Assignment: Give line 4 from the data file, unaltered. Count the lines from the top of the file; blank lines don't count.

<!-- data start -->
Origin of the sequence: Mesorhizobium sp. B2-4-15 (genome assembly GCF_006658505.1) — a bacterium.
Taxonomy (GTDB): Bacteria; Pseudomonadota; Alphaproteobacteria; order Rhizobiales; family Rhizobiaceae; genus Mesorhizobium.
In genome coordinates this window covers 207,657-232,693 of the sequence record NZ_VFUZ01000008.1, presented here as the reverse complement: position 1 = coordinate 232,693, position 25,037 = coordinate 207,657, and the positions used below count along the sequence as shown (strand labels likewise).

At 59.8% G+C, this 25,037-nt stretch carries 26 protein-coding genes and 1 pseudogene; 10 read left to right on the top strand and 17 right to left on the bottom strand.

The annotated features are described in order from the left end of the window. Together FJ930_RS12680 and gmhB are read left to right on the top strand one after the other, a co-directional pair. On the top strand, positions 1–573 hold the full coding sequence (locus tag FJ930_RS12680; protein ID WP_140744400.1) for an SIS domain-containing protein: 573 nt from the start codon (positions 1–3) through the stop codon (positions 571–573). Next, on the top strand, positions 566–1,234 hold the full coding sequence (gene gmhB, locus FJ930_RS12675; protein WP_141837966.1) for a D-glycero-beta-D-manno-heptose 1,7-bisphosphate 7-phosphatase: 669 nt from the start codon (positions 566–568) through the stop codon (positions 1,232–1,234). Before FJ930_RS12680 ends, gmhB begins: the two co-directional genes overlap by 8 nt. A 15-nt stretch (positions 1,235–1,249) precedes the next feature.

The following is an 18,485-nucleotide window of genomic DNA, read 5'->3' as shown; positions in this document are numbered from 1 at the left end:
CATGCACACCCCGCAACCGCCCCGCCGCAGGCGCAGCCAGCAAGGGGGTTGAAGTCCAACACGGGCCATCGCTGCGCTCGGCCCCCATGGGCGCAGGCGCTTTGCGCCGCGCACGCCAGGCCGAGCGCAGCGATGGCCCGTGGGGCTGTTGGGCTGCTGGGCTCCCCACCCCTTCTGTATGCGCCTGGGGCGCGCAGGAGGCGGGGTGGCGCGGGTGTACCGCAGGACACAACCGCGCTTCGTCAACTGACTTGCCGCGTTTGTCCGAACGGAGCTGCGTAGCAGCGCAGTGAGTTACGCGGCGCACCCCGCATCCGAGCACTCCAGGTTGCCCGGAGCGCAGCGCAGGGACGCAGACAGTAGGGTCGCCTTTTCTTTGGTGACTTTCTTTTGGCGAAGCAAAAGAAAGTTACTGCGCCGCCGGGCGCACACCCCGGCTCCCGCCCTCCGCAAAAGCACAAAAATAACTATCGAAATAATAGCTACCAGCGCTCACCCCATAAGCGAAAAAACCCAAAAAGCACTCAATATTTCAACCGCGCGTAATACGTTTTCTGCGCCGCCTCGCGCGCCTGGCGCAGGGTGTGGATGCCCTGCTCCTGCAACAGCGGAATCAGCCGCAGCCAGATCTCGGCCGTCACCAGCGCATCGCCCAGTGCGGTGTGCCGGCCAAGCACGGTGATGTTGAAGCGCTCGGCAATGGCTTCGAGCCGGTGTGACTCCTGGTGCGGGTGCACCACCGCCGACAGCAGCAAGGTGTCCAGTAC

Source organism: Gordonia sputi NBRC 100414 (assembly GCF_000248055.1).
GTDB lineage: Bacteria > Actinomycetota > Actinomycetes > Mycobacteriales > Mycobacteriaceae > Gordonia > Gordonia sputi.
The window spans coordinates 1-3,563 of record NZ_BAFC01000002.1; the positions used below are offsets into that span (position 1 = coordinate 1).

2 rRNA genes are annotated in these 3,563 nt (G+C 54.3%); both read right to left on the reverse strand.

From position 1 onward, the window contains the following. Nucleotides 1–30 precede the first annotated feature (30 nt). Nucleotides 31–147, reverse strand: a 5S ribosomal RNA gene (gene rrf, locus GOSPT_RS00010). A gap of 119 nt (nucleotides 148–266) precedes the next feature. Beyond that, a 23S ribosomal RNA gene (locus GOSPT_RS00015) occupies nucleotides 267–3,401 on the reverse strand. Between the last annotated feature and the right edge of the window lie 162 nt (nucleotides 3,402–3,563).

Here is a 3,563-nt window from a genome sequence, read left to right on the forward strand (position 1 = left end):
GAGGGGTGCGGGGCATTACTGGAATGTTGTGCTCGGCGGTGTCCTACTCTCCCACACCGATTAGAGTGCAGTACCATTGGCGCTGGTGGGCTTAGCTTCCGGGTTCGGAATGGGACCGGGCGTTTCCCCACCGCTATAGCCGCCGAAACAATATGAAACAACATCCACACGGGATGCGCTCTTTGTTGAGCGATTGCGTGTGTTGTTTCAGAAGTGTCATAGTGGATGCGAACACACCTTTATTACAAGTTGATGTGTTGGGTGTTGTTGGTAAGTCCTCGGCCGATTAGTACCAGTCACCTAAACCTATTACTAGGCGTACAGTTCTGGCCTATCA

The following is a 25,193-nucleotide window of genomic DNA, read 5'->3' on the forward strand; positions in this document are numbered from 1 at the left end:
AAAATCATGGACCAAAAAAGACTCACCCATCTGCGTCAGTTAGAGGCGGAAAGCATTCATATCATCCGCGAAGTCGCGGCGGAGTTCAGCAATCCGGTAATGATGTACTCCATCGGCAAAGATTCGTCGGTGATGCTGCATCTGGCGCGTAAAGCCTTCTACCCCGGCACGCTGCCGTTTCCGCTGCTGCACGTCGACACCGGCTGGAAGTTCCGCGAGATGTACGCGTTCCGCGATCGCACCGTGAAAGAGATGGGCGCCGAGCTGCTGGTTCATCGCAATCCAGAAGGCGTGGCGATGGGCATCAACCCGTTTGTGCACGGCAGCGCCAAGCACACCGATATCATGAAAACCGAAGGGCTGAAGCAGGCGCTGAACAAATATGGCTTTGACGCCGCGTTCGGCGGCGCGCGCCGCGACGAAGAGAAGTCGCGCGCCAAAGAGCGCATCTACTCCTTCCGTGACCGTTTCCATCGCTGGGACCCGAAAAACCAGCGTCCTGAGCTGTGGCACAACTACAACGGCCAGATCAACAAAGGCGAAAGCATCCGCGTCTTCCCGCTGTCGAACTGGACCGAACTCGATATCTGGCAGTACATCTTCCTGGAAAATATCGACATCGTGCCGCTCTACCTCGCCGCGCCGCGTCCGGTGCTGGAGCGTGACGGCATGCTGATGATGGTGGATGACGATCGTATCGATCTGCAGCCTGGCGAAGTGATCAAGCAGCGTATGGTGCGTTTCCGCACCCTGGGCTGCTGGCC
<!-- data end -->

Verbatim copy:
At 59.8% G+C, this 25,037-nt stretch carries 26 protein-coding genes and 1 pseudogene; 10 read left to right on the top strand and 17 right to left on the bottom strand.